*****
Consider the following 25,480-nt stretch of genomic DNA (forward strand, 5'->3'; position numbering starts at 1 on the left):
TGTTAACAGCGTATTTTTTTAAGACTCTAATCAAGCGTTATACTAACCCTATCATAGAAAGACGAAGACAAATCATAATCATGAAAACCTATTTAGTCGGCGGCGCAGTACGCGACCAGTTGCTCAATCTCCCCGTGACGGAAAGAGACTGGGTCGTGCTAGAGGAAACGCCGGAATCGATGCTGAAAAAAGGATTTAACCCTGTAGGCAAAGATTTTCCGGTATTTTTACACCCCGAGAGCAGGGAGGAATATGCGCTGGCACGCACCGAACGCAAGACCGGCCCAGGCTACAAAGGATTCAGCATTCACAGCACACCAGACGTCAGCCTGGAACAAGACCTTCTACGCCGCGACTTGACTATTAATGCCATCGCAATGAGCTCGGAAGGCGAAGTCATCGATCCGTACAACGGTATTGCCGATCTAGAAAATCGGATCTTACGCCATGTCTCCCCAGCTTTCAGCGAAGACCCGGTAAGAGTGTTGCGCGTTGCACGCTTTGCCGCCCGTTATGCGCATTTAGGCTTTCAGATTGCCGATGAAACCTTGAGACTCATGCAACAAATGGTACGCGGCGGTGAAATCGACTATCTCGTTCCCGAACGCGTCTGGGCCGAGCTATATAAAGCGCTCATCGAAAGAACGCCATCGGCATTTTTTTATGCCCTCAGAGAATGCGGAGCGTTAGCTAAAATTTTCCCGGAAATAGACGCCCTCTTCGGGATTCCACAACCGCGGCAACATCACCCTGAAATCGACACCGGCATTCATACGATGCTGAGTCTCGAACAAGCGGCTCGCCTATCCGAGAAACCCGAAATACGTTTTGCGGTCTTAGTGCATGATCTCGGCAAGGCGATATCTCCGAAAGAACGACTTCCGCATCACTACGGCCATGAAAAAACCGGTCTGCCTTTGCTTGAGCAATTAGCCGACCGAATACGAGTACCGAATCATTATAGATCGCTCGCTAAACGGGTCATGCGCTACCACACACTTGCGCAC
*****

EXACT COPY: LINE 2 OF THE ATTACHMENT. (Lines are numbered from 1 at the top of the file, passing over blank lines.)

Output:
TGTTAACAGCGTATTTTTTTAAGACTCTAATCAAGCGTTATACTAACCCTATCATAGAAAGACGAAGACAAATCATAATCATGAAAACCTATTTAGTCGGCGGCGCAGTACGCGACCAGTTGCTCAATCTCCCCGTGACGGAAAGAGACTGGGTCGTGCTAGAGGAAACGCCGGAATCGATGCTGAAAAAAGGATTTAACCCTGTAGGCAAAGATTTTCCGGTATTTTTACACCCCGAGAGCAGGGAGGAATATGCGCTGGCACGCACCGAACGCAAGACCGGCCCAGGCTACAAAGGATTCAGCATTCACAGCACACCAGACGTCAGCCTGGAACAAGACCTTCTACGCCGCGACTTGACTATTAATGCCATCGCAATGAGCTCGGAAGGCGAAGTCATCGATCCGTACAACGGTATTGCCGATCTAGAAAATCGGATCTTACGCCATGTCTCCCCAGCTTTCAGCGAAGACCCGGTAAGAGTGTTGCGCGTTGCACGCTTTGCCGCCCGTTATGCGCATTTAGGCTTTCAGATTGCCGATGAAACCTTGAGACTCATGCAACAAATGGTACGCGGCGGTGAAATCGACTATCTCGTTCCCGAACGCGTCTGGGCCGAGCTATATAAAGCGCTCATCGAAAGAACGCCATCGGCATTTTTTTATGCCCTCAGAGAATGCGGAGCGTTAGCTAAAATTTTCCCGGAAATAGACGCCCTCTTCGGGATTCCACAACCGCGGCAACATCACCCTGAAATCGACACCGGCATTCATACGATGCTGAGTCTCGAACAAGCGGCTCGCCTATCCGAGAAACCCGAAATACGTTTTGCGGTCTTAGTGCATGATCTCGGCAAGGCGATATCTCCGAAAGAACGACTTCCGCATCACTACGGCCATGAAAAAACCGGTCTGCCTTTGCTTGAGCAATTAGCCGACCGAATACGAGTACCGAATCATTATAGATCGCTCGCTAAACGGGTCATGCGCTACCACACACTTGCGCAC